In the dams, it is all about the wind. If the wind is blowing, it creates current and that current positions the bait in certain isolated areas. Barra stage in these areas and feed in that current and after feeding utilise the current to move them back into their structure to digest food and to rest. So sounding downwind toward blown structure areas like weed bed points, timber lined creeks, and timber lay downs are great starting points. Like river fish, Barra will still be more active at different times of the day/night.

With any Barra fishing just remember, it’s all about learning how to read and decipher your sounder if there are no fish on your sounder, there are no fish there, so move until you find fish.

Why is Fish Reveal valuable for finding Barra amongst snag piles?

When searching for Barra, and covering large areas of a system for fish, the Fish Reveal feature makes fish found in structures stand out brightly. Alerting you quickly that there is a fish in that structure. The larger target fish are easily distinguished from the bait in the Fish Reveal feature. The Fish Reveal can capture more than the Down Scan because of the wider sonar scanning beam that the Fish Reveal utilises, hence it is the best of both worlds.

Best StructureScan settings for sounding Barra, preferred palette contrast etc

On my StructureScan settings I will change between about five palette colours from palette 1,4,5,8 and 9 and change from manual to auto contrast depending on water clarity.

When in manual contrast, I adjust my unit to between about 65% to 70% to get a clear picture as a general rule. When in auto contrast on palette 8, I may go as low as -14. On palette 5, I’m on default settings. The point I’m trying to make is, you have to adjust your contrast for every different colour palette and don’t be frightened to go into the negative side of the default setting.

The other thing I do is find structure I know and scan pass it at different speeds and settings until I find the perfect setting for that day and water clarity. I also pay attention to what speed I’m traveling at on my sounder and change my speed to get the best picture.

What improvements have you found apparent with the new software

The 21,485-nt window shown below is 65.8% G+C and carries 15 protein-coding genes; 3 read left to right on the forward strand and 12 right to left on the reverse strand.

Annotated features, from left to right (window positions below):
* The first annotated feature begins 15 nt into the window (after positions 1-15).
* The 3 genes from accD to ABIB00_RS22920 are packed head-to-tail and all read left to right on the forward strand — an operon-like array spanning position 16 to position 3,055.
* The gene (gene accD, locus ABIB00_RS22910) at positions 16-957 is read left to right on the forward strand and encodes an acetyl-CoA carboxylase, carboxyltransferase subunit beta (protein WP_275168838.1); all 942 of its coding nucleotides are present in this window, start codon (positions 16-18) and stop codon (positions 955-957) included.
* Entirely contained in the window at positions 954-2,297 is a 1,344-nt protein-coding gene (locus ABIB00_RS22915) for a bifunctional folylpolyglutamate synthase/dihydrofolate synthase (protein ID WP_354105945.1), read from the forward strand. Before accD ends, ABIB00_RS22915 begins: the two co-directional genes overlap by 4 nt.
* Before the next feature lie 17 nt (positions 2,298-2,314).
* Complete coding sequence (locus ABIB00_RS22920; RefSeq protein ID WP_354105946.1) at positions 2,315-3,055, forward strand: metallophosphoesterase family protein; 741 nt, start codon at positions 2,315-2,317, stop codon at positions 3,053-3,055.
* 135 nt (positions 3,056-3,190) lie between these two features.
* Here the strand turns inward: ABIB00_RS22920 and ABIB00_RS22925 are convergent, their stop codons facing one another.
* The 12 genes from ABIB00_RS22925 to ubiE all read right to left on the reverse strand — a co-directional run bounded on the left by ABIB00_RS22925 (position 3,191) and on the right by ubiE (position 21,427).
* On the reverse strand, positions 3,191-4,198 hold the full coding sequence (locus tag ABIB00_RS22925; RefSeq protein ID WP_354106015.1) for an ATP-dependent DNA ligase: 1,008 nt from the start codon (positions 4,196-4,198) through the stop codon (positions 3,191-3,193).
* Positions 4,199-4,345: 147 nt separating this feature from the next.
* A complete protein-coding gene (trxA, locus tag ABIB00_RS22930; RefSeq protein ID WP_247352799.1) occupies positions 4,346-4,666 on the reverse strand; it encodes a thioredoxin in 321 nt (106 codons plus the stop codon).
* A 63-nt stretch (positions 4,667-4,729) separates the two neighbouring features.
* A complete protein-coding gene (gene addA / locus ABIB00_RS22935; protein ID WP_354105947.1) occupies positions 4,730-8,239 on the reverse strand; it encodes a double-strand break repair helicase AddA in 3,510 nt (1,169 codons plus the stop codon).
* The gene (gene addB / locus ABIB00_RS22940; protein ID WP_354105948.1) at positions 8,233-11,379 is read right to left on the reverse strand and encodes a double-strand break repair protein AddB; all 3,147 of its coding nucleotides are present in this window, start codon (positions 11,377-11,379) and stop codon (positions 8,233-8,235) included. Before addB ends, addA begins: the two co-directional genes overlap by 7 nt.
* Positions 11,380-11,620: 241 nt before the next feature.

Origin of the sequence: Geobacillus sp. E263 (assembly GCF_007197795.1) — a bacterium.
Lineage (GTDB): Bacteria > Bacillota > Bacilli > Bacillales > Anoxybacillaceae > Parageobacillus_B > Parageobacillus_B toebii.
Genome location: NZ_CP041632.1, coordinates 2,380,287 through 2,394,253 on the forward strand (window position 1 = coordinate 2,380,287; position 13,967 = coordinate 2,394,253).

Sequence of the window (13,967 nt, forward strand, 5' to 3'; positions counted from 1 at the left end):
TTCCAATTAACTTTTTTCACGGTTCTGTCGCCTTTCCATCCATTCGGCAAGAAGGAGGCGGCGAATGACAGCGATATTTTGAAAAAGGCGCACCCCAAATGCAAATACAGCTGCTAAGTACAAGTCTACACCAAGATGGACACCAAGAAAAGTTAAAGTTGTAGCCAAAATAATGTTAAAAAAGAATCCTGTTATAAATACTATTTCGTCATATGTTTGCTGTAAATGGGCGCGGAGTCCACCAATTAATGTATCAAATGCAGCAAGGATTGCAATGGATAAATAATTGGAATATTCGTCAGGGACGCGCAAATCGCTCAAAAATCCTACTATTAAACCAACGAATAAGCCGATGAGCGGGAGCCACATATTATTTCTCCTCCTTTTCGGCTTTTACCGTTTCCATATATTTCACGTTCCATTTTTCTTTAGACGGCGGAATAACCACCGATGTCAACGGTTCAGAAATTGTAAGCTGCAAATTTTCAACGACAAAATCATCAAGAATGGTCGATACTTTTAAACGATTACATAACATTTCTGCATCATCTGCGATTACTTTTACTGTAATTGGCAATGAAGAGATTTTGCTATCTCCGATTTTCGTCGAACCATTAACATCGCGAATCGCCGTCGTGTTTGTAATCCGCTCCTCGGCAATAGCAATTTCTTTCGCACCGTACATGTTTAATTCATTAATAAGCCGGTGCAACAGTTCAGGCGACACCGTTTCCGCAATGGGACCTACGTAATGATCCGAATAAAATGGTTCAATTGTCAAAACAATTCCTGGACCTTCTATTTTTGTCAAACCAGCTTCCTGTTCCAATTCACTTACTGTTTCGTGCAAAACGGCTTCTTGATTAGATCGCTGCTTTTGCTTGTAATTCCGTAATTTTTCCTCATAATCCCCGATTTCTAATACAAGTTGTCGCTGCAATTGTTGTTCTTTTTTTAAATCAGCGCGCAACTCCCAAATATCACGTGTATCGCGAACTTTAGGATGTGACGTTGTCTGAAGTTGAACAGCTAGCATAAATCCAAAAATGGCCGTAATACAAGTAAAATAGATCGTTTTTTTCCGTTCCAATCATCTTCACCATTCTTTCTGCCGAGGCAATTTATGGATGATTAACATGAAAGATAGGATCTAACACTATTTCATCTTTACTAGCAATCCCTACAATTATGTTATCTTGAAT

One feature I like is that I can drop sonar off my unit screen and just use Fish Reveal on my Down screen with side scan and chart on the one page. The new colour palette is a big plus for getting the right colour for that system’s fishing day. Fish Reveal just helps so much in distinguishing fish in heavy structure.

Peter uses HDS Carbon and StructureScan 3D


About Navico

Previous It’s a Prawn Thing Live Shrimp
Next Gippsland Lakes anglers face illegal netting fines

You might also like

Fishing Pro Tips

Flathead: Tips To Catch This Sensational Species

A great set up for casting lures at flathead consists of a 2-5kg graphite rod and a 2500 size reel with a smooth drag.

Troy Eaton & Scott Wakefield

About Troy Eaton & Scott Wakefield

We have been keen fisherman since our early childhood and have spent fishing experiences together in learning and experiencing all facets of fishing in the Victorian region. In our early years we weren't afraid to ask questions and were really keen to achieve the best results we could with our fishing.

Fishing Pro Tips

Using Lowrance Sounders at Copeton Dam

I’ve just returned from a trip to Copeton Dam in the NSW New England region with fellow Lowrance team members Gary Sullivan and Luke Reilly. This was…..


About Navico

Fishing Product Talk

How To Catch Yellowtail Kingfish: Fin-Nor Fishing Masterclass — Part 1 of 2

what kingfish tackle works best, how to set-up your line and metal jigs for kingfish, and see for yourself the proven low-effort kingfish jigging technique used by professional fishers who do it for a living every day……


No Comments Yet!

You can be first to comment this post!

Leave a Reply

Prove you are human * Time limit is exhausted. Please reload CAPTCHA.